Two of the four closed cases citing coercion were during fiscal year 2017 (October 2016 through September 2017), two during fiscal 2018. Two cases were against the same carrier, found to have reincarnated under a different name. None were found in the 2019 fiscal year as of mid-September.
Even with FMCSA’s defense that coercion complaints yield other violations, critics of the rule still see shortcomings.
One is that blowing the whistle, even when action is taken against a carrier or other business, doesn’t benefit a driver other than the hope that a penalty, or at least an intrusive investigation, will discourage further coercion. That’s little compensation for giving time to the process and risking career disruption.
“The rule’s a joke,” says attorney Paul Taylor, whose Truckers Justice Center represents truckers. Most whistleblowers are likely to “continue to get coerced,” he believes, unless financial penalties for underlying violations found are such that they truly do move a business toward better behavior.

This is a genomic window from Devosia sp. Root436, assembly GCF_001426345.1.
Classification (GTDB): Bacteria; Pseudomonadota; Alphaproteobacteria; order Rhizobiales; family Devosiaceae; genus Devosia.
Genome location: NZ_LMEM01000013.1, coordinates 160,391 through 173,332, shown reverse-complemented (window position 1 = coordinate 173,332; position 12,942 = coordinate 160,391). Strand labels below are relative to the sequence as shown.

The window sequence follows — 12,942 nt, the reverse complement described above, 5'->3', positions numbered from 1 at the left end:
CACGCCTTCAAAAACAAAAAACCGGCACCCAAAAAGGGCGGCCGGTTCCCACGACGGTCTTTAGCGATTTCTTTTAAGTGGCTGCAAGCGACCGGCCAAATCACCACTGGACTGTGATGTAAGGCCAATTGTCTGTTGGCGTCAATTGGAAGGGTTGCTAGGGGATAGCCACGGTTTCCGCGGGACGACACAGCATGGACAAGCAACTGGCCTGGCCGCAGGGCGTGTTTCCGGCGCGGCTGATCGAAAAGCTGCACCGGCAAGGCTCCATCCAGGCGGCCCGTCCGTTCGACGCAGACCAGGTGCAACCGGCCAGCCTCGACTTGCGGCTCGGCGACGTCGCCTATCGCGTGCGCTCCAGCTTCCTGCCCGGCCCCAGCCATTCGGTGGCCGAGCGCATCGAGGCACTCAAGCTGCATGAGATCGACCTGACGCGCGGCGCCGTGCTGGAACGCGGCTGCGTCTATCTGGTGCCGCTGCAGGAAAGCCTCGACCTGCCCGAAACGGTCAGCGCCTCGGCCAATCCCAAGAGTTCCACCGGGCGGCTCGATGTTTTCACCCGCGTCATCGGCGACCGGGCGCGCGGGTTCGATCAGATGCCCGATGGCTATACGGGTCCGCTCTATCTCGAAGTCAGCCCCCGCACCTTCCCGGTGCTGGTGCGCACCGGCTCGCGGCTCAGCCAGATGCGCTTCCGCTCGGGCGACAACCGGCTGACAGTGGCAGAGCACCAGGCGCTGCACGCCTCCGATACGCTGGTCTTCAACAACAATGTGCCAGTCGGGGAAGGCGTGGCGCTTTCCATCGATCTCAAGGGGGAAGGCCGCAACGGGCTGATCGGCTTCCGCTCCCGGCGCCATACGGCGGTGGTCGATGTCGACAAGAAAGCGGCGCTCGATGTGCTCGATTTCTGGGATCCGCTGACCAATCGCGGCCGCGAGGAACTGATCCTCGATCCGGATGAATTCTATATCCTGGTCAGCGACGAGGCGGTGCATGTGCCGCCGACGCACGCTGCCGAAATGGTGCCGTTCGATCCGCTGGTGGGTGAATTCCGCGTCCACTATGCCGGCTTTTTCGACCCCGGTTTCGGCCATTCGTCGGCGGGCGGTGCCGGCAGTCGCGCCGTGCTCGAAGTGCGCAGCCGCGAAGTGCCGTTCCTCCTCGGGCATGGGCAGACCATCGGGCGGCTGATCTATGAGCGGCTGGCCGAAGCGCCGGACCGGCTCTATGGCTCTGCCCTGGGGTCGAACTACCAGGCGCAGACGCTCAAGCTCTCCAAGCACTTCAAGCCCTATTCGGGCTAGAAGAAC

Though the Owner-Operator Independent Drivers Association offers members assistance in filing a coercion complaint, Pugh says, “We’ve never seen any of our members’ complaints be acted upon” in a meaningful way.
The four enforcement cases that cited the coercion rule also included other violations. Civil penalty totals ranged from almost $6,000 charged to a 14-truck fleet to more than $80,000 to a fleet of 40 trucks that was shut down as an imminent hazard after reincarnating under a different name.
Another shortcoming seen by some in the rule is that it doesn’t ensure there will be no retribution against the complainant. Instead, drivers are left with the option of seeking protections offered under the Surface Transportation Assistance Act, in place since 1982. It protects drivers from retribution for refusal to violate a regulation.
Such wrongful-termination cases can result in reinstatement of employment or reversal of the punitive action if affirmed by the Occupational Health and Safety Administration. Also, they can be taken to court if denied for potential monetary damages related to a firing or other action.
Ideally, “If you air the dirty laundry, somebody should clean it” in-house, says independent owner-operator Vince Crisanti. But too often, pointing to problems inside a company simply isn’t enough to improve a driver’s situation.
“Say you live in rural Alabama, and there’s a carrier there with a contract to ship from the local place making furniture,” Crisanti says. “Are you going to turn them in [if] they’re the only employer in your area?”